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Labour MP experiences nasty video shock horror

Proposes censoring sport, music, religion. Is nothing sacred?

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UK Government attempts to re-enact legislation designed to police video recordings are bringing out the censorial tendency in parliament.

Last week, the Government introduced the Video Recordings Bill in the House of Lords. The blurb accompanying this legislation states that the Bill "repeals and revives, without amendment, the Video Recordings Act 1984.

"Its purpose is to rectify a procedural error made during the passage of the 1984 Act, thereby making the age-rated classification and supply controls contained in that Act enforceable in UK courts. The Bill would also allow the 1984 Act to be amended by the Digital Economy Bill 2009-10."

Hidden behind this modest description is the embarrassing factlet that the Video Recordings Act 1984 (pdf) - aka the "Video Nasties Act" - was discovered last year to have been in breach of EU law.

In theory, this means that every prosecution carried out under this law is now null and void – though government lawyers have contested this. Individuals seeking to release DVD’s into the wild may do so without concern for legal penalties, at least not under this law. Other legislation on the subject still applies.

In practice, the government have stated that although there can be no enforcement of the 1984 law at this moment, any classifications issued by the British Board of Film Classification (BBFC) will be valid and enforced as soon as they get the law re-enacted.

Although there was little time to amend the Bill when it was brought before the Commons last week – Second Reading, Committee Stage and Third Reading all in a single day – this has not stopped Labour MP Andrew Dismore standing up this week and seeking special leave to add to the categories of material that may be subject to control.

As always, according to Mr Dismore: "some small but highly significant amendments are needed to ensure a more robust regime for child protection".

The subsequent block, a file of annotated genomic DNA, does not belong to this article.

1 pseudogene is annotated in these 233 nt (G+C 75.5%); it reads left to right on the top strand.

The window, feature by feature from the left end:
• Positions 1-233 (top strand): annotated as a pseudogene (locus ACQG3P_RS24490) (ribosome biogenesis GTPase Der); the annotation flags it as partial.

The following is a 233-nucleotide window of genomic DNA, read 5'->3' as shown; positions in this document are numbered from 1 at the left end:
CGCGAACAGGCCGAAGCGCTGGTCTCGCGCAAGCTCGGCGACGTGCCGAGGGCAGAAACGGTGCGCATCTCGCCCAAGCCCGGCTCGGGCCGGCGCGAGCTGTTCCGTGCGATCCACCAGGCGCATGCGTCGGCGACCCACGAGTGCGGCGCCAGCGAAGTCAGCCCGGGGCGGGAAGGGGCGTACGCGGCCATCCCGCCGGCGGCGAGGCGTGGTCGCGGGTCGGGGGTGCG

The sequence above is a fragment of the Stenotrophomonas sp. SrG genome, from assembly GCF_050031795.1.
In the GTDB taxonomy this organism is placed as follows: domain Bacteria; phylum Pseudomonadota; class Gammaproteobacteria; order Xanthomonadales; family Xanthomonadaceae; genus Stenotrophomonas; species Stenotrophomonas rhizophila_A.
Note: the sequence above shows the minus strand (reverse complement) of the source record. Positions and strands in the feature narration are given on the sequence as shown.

He went on: “As chair of the Joint Committee on Human Rights, I am an ardent supporter of the right to free speech and expression, but I acknowledge the need for a system of regulation that protects children from harmful content in film, videos and DVDs".

In this instance, Mr Dismore is worried that videos and DVDs primarily concerned with sport, religion or music do not – at present - have to carry a classification.

He has been watching the cage-fighting DVD UFC Best of 2007, which, he claims features "martial arts and other fighting techniques", and "is available on the high street to any child". It "contains close-up images of bloody and sustained head blows, which are replayed in slow motion from every conceivable angle." Because it is exempt from BBFC classification under the VRA, it carries no age rating or consumer advice.

He has also been watching Mötley Crüe's Greatest Video Hits, which "features topless lap dancing and a George W. Bush lookalike in a limousine with a prostitute".

A motion for leave to introduce the Video Recordings (Exemption from Classification) Bill under standing order 23 (ten-minute rule) was put and agreed by the House.

Those looking for opposition from the Conservative benches to this Bill may be disappointed, as just last month, Tory Culture spokesman Jeremy Hunt also called for the law to be redrawn to remove these exceptions.

A spokeswoman for the BBFC said: "As the regulator, the BBFC has been concerned for some time about the content of some very popular music and sports DVDs which have claimed exemption under the Video Recordings Act, but which we believe should not be exempt. We do not have any powers to require these DVDs to be submitted for classification.

"We believe that it is important that material which will be attractive to young audiences should be properly labelled to enable parents to know that their children are protected from inappropriate material."

It is touch and go whether this Bill – or the new unrevised VRA – will actually reach the statute books. The VRA is due for a second reading in the Lords next week, leaving perhaps 20 days of parliamentary time in which to secure its passage.

Andrew Dismore’s Bill is due to return to the Commons on 26 February. Despite having some high level support, it seems highly unlikely that it will pass before parliament is dissolved for the general election – unless the government takes on board the risk of losing its main legislation by incorporating this Bill within it. ®

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